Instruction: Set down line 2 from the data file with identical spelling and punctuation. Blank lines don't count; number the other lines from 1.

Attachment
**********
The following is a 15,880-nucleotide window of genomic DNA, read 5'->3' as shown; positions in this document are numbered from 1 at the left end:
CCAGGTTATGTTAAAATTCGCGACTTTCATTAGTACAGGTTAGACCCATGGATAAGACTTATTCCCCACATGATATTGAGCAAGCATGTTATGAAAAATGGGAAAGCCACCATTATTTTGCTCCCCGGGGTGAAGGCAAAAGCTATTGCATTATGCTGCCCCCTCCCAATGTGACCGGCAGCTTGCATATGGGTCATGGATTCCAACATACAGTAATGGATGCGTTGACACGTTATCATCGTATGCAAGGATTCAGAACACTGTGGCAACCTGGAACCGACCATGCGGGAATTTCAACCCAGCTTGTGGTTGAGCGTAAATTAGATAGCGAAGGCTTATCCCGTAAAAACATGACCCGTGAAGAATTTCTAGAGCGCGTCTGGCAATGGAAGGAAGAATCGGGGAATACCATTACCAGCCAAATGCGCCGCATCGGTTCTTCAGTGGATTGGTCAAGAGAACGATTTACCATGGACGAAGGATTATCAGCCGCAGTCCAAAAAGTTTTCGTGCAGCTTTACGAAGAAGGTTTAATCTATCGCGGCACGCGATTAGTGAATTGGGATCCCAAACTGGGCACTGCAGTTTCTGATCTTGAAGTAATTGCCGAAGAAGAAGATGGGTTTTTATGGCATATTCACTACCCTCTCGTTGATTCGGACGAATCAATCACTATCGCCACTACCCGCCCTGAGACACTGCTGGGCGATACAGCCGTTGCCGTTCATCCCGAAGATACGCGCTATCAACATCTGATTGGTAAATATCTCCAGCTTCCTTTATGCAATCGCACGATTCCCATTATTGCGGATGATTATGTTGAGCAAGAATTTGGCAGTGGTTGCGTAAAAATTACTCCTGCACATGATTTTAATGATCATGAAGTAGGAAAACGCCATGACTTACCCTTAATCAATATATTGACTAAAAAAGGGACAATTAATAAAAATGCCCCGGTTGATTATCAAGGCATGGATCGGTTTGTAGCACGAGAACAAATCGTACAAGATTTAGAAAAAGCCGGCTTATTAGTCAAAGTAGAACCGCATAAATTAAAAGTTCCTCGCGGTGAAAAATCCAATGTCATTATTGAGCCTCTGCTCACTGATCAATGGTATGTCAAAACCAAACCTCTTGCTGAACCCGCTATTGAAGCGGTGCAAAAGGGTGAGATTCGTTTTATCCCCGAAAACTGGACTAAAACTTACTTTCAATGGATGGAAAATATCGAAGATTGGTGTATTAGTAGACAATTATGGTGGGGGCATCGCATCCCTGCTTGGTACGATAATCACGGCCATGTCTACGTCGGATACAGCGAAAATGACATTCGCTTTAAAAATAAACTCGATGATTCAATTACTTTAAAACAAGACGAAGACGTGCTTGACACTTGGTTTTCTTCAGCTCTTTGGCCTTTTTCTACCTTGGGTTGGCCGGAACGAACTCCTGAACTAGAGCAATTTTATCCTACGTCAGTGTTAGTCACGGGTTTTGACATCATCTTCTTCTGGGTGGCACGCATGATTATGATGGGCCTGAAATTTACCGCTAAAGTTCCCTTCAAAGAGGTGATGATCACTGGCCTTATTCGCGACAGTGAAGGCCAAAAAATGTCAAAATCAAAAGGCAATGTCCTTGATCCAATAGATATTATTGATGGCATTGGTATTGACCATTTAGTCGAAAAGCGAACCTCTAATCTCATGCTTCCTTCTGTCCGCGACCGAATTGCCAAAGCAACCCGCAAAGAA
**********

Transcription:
CCAGGTTATGTTAAAATTCGCGACTTTCATTAGTACAGGTTAGACCCATGGATAAGACTTATTCCCCACATGATATTGAGCAAGCATGTTATGAAAAATGGGAAAGCCACCATTATTTTGCTCCCCGGGGTGAAGGCAAAAGCTATTGCATTATGCTGCCCCCTCCCAATGTGACCGGCAGCTTGCATATGGGTCATGGATTCCAACATACAGTAATGGATGCGTTGACACGTTATCATCGTATGCAAGGATTCAGAACACTGTGGCAACCTGGAACCGACCATGCGGGAATTTCAACCCAGCTTGTGGTTGAGCGTAAATTAGATAGCGAAGGCTTATCCCGTAAAAACATGACCCGTGAAGAATTTCTAGAGCGCGTCTGGCAATGGAAGGAAGAATCGGGGAATACCATTACCAGCCAAATGCGCCGCATCGGTTCTTCAGTGGATTGGTCAAGAGAACGATTTACCATGGACGAAGGATTATCAGCCGCAGTCCAAAAAGTTTTCGTGCAGCTTTACGAAGAAGGTTTAATCTATCGCGGCACGCGATTAGTGAATTGGGATCCCAAACTGGGCACTGCAGTTTCTGATCTTGAAGTAATTGCCGAAGAAGAAGATGGGTTTTTATGGCATATTCACTACCCTCTCGTTGATTCGGACGAATCAATCACTATCGCCACTACCCGCCCTGAGACACTGCTGGGCGATACAGCCGTTGCCGTTCATCCCGAAGATACGCGCTATCAACATCTGATTGGTAAATATCTCCAGCTTCCTTTATGCAATCGCACGATTCCCATTATTGCGGATGATTATGTTGAGCAAGAATTTGGCAGTGGTTGCGTAAAAATTACTCCTGCACATGATTTTAATGATCATGAAGTAGGAAAACGCCATGACTTACCCTTAATCAATATATTGACTAAAAAAGGGACAATTAATAAAAATGCCCCGGTTGATTATCAAGGCATGGATCGGTTTGTAGCACGAGAACAAATCGTACAAGATTTAGAAAAAGCCGGCTTATTAGTCAAAGTAGAACCGCATAAATTAAAAGTTCCTCGCGGTGAAAAATCCAATGTCATTATTGAGCCTCTGCTCACTGATCAATGGTATGTCAAAACCAAACCTCTTGCTGAACCCGCTATTGAAGCGGTGCAAAAGGGTGAGATTCGTTTTATCCCCGAAAACTGGACTAAAACTTACTTTCAATGGATGGAAAATATCGAAGATTGGTGTATTAGTAGACAATTATGGTGGGGGCATCGCATCCCTGCTTGGTACGATAATCACGGCCATGTCTACGTCGGATACAGCGAAAATGACATTCGCTTTAAAAATAAACTCGATGATTCAATTACTTTAAAACAAGACGAAGACGTGCTTGACACTTGGTTTTCTTCAGCTCTTTGGCCTTTTTCTACCTTGGGTTGGCCGGAACGAACTCCTGAACTAGAGCAATTTTATCCTACGTCAGTGTTAGTCACGGGTTTTGACATCATCTTCTTCTGGGTGGCACGCATGATTATGATGGGCCTGAAATTTACCGCTAAAGTTCCCTTCAAAGAGGTGATGATCACTGGCCTTATTCGCGACAGTGAAGGCCAAAAAATGTCAAAATCAAAAGGCAATGTCCTTGATCCAATAGATATTATTGATGGCATTGGTATTGACCATTTAGTCGAAAAGCGAACCTCTAATCTCATGCTTCCTTCTGTCCGCGACCGAATTGCCAAAGCAACCCGCAAAGAA